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Options for air filter brackets

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    Options for air filter brackets

    Snyders carries the airmaze and hi-boy style brackets. I've always used the airmaze but the risk of dripping gas is a concern. Has anyone ever used the hi-boy style? how do you like it? Are their other options?

    We use the air maze holder (ours fits all carbs,perhaps with a little tweaking) with the K&N washable 5.5 " filter. Not affected by gas and clears the engine pans. As a side note, we've found the drip many times caused by improper float level and by not using a viton tipped float valve needle for the ethanol gas..


      I use the Hi-Boy filter that Synders sells for that concern over dripping gas. It comes with a washable KN filter. Works very well and doesn't seem to change the air/fuel ratio very much.


      • BNCHIEF
        BNCHIEF commented
        Editing a comment

      Is the B carb. (Marvel) also prone to dripping?


      • Mitch
        Mitch commented
        Editing a comment
        No carb is supposed to drip. The updraft setup will if the motor does not fire right away, because the fuel runs back down the hill

      They're all prone to dripping if the float level is set too high or the inlet needle valve and seat are leaking as "plyfor" said above.


        The hi-boy looks a bit "after market" for me but I think I will order one and give it a try.


          One (1) opinion:

          Hi-Boy = No highly combustible wet gasoline soaked air filter = Life Safety ..... that is ..... "if" Life Safety and/or Model A safety appears important ..... plus the K & N website has very interesting technical, engine air filtering information written in easy to understand laymen's terms if interested.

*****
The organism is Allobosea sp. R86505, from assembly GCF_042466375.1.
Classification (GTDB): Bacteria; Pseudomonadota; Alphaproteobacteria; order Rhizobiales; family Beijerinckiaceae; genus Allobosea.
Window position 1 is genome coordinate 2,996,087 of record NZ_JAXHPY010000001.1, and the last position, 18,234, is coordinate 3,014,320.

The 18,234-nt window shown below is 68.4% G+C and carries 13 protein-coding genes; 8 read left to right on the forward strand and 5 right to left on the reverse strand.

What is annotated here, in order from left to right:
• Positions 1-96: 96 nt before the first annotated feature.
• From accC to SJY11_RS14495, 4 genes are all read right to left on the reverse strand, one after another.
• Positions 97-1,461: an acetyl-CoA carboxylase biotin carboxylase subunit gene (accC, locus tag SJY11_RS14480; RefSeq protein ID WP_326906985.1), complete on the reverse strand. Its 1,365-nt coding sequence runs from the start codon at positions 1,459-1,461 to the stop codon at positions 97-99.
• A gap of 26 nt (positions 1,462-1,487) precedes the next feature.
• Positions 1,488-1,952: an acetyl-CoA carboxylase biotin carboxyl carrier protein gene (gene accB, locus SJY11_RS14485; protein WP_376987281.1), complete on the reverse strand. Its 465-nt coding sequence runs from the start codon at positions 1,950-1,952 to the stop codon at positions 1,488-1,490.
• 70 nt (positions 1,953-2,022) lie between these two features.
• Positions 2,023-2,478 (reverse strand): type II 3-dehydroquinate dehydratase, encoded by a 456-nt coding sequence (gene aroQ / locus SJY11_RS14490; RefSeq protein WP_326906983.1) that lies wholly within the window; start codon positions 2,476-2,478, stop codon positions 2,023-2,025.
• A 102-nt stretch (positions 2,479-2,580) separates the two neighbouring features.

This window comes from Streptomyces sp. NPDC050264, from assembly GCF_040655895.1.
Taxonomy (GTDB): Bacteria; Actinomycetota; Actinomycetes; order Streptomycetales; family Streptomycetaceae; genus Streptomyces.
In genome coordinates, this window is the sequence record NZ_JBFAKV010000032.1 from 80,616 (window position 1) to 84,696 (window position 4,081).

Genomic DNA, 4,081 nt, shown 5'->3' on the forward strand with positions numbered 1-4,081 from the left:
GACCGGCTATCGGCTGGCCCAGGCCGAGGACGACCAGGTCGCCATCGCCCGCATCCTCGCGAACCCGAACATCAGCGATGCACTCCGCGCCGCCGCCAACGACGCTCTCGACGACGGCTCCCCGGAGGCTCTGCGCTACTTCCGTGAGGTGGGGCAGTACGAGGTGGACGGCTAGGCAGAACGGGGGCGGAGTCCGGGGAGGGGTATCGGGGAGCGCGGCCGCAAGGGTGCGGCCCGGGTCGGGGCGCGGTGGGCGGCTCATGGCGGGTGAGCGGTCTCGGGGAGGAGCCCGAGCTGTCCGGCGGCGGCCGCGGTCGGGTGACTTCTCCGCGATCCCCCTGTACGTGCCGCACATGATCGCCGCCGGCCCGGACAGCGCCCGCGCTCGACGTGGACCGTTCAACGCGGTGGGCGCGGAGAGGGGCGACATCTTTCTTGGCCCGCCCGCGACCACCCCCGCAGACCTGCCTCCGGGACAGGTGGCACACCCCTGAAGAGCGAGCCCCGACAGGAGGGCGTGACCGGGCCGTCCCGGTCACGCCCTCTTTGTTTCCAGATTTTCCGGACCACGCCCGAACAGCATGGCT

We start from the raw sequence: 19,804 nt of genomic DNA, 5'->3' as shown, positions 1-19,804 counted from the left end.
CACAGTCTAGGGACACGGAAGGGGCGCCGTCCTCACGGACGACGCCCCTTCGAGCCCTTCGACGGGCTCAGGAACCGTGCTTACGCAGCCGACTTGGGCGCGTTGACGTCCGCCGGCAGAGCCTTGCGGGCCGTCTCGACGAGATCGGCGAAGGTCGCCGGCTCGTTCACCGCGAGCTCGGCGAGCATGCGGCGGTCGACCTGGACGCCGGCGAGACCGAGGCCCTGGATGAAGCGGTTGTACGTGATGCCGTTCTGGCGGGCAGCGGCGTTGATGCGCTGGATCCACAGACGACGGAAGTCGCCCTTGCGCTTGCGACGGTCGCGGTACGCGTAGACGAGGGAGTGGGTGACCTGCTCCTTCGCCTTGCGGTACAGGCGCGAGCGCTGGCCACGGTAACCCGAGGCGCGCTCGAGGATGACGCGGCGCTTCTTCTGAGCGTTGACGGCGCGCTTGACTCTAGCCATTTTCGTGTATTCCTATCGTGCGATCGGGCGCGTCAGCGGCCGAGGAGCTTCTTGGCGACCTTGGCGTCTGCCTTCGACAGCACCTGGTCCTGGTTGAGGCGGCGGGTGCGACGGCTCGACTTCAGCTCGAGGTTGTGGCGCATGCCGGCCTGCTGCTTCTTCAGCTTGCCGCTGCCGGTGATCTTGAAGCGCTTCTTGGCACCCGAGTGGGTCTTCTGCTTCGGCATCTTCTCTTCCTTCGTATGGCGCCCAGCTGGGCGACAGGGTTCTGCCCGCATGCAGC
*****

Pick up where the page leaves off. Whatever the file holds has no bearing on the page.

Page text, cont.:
Last edited by H. L. Chauvin; 02-10-2018, 09:28 AM.


          • plyfor
            plyfor commented
            Editing a comment
            Good point, however the K&N is not paper and is washable, etc. So far no issues (probably due to no throat leakage) and no air flow restriction. The small paper and mesh air maze filters did require minor carb adjustments for restrictions.

          FWIW: Added note to reply No.7:

          After 12 years of use with my Hi-Boy & never-cleaned 6" high x 3.5" diameter Model No. R-1050 K & N filter, I still average 20 mpg with my heavy Town Sedan traveling in stop & go traffic on back highways.

          Just in case anyone is further interested in K & N filters, their tests indicate that on today's highways, their filters require washing & cleaning between 50,000 and 100,000 miles traveled, verified by seeing their filter wires with a simple visual inspection. Again, lots of information on their K & N website.

          Also might add that when vintage oil bath filters were introduced on later farm tractors, outside air was drawn in from up high above the tractor hood, and this air suction-flowed downward and over a lower bath of oil.

          Many heavy dust and silica particles, heavier than air, fell downward, into this oil bath by the force of gravity, and remained in the oil bath; hence, far less heavier harmful dust was later introduced into the carburetor intake.